TRAF1 and Its Biological Functions
Tumor necrosis factor (TNF) receptor-associated factor (TRAF)1 was originally identified based on its ability to interact with the cytosolic domain of TNF receptor type 2 (TNFR2). TRAF1 is unique among TRAF proteins in that it lacks RING domain found in the N-terminal regions of other TRAFs. TRAF1 can associate with multiple TNFR family members and can also bind several protein kinases and adaptor proteins suggesting that this protein likely possesses multiple functions in cytokine signaling networks. Although our understanding of TRAF1 functions and the underlying mechanisms at molecular and cellular levels has been advanced in recent years, much still needs to be learned before we have a full grasp of TRAF1 biology.
KeywordsTumor Necrosis Factor Receptor Tumor Necrosis Factor Receptor Superfamily Tumor Necrosis Factor Signaling Tumor Necrosis Factor Ligand Tumor Necrosis Factor Receptor Type
Unable to display preview. Download preview PDF.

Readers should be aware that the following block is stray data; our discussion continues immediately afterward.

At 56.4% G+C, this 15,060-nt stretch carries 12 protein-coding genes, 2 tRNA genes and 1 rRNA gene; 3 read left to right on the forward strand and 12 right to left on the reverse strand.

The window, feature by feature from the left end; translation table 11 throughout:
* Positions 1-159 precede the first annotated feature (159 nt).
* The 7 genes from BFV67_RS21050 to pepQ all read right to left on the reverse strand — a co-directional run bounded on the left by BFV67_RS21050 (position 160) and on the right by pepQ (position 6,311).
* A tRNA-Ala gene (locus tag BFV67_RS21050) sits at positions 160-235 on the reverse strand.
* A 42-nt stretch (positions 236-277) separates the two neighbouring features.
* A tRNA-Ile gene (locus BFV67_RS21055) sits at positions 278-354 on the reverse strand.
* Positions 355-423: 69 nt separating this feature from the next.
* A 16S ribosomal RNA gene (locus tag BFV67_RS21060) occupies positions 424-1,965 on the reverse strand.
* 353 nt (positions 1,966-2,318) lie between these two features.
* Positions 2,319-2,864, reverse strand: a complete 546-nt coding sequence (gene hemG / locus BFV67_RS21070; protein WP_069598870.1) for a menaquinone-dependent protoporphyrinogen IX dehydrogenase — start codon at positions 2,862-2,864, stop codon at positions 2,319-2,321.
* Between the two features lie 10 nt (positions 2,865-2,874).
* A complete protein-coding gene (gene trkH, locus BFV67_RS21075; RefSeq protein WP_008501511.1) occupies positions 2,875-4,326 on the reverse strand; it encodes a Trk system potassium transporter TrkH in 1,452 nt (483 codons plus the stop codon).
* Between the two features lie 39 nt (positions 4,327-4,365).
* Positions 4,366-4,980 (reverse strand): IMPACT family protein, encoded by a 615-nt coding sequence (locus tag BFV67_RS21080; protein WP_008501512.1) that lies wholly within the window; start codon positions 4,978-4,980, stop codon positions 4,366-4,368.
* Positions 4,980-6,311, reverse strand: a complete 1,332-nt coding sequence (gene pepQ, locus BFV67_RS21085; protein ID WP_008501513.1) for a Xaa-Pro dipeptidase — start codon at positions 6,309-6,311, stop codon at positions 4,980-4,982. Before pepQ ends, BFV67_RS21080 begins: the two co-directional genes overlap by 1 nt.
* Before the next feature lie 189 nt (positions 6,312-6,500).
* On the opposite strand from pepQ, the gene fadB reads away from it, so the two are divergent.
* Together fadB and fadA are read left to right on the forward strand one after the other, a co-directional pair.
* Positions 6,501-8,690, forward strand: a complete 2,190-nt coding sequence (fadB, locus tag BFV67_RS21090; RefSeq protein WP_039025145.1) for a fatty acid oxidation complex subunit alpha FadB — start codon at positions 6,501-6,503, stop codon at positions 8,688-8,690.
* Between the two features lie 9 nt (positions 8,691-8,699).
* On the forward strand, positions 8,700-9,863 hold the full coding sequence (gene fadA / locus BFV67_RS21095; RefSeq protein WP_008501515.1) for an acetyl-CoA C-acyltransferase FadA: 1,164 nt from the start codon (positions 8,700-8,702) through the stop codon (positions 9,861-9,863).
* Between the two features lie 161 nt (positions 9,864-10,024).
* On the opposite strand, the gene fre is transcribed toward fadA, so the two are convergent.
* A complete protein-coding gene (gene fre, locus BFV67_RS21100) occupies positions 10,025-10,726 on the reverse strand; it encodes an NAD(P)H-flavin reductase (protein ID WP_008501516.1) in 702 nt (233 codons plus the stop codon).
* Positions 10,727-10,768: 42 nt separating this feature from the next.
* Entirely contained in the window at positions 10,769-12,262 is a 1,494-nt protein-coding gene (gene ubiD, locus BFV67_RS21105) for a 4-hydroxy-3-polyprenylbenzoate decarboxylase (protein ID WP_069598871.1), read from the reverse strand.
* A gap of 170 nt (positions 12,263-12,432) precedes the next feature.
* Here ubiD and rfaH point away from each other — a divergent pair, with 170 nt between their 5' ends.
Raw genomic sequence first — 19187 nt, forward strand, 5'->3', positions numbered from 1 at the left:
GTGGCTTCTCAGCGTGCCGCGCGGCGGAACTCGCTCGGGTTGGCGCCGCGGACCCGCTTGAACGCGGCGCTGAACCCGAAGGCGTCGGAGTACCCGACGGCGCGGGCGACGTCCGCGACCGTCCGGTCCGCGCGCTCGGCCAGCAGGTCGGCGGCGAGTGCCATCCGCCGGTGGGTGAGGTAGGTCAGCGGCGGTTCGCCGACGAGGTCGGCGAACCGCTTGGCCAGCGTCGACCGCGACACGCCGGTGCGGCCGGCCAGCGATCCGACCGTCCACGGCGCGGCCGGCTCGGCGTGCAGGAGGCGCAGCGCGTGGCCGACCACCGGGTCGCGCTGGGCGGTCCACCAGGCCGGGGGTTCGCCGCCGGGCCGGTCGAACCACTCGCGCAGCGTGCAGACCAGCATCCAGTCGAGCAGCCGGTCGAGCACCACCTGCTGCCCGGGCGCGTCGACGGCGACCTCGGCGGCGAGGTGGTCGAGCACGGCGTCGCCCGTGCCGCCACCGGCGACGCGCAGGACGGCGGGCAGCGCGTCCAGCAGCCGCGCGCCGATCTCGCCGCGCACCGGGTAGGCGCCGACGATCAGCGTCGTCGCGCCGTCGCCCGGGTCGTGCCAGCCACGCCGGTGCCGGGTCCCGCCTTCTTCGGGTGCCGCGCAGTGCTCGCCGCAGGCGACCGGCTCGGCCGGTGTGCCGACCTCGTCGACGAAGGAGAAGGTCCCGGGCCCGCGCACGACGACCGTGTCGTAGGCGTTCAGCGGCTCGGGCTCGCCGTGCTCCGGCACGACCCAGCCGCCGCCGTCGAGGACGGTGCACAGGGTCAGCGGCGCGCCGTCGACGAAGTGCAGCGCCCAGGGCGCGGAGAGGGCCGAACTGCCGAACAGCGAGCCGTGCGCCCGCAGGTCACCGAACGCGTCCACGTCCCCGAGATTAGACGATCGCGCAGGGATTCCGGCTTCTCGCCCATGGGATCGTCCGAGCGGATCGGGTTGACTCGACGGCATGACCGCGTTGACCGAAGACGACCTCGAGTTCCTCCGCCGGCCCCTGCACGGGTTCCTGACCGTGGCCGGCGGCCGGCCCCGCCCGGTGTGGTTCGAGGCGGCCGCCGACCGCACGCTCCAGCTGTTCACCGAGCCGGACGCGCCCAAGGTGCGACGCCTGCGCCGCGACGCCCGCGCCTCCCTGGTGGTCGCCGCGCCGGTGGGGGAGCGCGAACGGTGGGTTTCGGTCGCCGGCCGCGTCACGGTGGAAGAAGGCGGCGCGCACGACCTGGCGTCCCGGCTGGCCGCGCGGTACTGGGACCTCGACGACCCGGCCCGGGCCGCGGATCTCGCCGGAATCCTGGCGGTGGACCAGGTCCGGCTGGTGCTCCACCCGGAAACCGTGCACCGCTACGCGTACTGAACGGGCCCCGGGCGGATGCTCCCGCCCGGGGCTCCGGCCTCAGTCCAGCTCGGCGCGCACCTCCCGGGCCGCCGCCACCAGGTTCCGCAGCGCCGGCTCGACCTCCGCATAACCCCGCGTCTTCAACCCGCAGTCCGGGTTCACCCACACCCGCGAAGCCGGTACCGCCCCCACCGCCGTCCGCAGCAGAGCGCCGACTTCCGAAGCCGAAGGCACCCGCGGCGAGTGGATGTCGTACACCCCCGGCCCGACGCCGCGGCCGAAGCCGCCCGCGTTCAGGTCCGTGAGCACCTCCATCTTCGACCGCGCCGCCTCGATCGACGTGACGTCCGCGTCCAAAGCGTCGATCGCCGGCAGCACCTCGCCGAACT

- 3.Kaufman D, Choi Y. Signaling by tumor necrosis factor receptors: Pathways, paradigms and targets for therapeutic modulation. Intern Rev Immunol 1999; 18:405–427.Google Scholar
- 19.Schwenzer R, Siemienski K, Liptay S et al. The human tumor necrosis factor (TNF) receptor-associated factor 1 gene (TRAF1) is up-regulated by cytokines of the TNF ligand family and modulates TNF-induced activation of NF-κB and c-Jun N-terminal kinase. J Biol Chem 1999; 274:19368–19374.PubMedCrossRefGoogle Scholar
- 23.Zapata JM, Reed JC. TRAF1: Lord without a RING. Sci STKE 2002; 21:PE27.Google Scholar
- 42.Henkler F, Baumann B, Fotin-Mleczek M et al. Caspase-mediated cleavage converts the tumor necrosis factor (TNF) receptor-associated factor (TRAF)-1 from a selective modulator of TNF receptor signaling to a general inhibitor of NF-κB activation. J Biol Chem 2003; 278:29216–29230.PubMedCrossRefGoogle Scholar